America's Civil War

AT GREAT RISK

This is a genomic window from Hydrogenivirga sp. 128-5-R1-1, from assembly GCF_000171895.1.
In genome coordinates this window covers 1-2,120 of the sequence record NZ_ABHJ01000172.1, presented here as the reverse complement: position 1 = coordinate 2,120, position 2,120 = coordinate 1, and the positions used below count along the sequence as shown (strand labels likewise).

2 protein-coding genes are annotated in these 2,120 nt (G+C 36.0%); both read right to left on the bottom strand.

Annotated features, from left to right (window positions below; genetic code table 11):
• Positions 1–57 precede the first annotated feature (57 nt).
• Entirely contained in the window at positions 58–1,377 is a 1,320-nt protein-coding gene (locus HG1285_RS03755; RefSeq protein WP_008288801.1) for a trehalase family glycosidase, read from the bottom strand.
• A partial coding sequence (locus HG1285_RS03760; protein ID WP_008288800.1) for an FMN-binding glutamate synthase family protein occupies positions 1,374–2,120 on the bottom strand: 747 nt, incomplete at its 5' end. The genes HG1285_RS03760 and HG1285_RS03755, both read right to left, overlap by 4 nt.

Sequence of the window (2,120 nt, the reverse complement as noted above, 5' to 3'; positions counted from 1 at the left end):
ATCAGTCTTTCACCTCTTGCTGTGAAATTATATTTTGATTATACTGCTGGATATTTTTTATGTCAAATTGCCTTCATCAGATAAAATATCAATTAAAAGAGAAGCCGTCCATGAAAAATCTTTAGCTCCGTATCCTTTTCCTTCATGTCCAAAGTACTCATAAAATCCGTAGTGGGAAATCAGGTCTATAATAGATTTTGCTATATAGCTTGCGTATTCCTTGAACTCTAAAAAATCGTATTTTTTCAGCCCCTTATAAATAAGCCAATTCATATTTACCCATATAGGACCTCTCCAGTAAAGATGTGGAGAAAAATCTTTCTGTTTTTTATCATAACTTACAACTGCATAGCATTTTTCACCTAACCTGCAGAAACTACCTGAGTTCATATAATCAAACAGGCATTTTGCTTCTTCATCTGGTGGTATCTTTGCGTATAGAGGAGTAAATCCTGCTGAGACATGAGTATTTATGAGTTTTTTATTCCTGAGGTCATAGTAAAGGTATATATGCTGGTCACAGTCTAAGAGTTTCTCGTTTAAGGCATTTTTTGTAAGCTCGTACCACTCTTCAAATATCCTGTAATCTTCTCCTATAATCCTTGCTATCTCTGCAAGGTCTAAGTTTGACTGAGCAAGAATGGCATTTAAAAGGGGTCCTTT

n our memory of Gettysburg and the Union Army of the Potomac, it usually is assumed that Maj. Gen. John Reynolds was a great general with a sterling war record. Even back then, that seemed the case. “Reynolds was probably the most respected man in the Army of the Potomac,” writes John Hennessy, noting he attained that status “despite a combat record that included only one bright spot”—Second Bull Run, where he led a division. He had performed well as a brigade commander during the Seven Days, though captured after Gaines Mill. He was exchanged in

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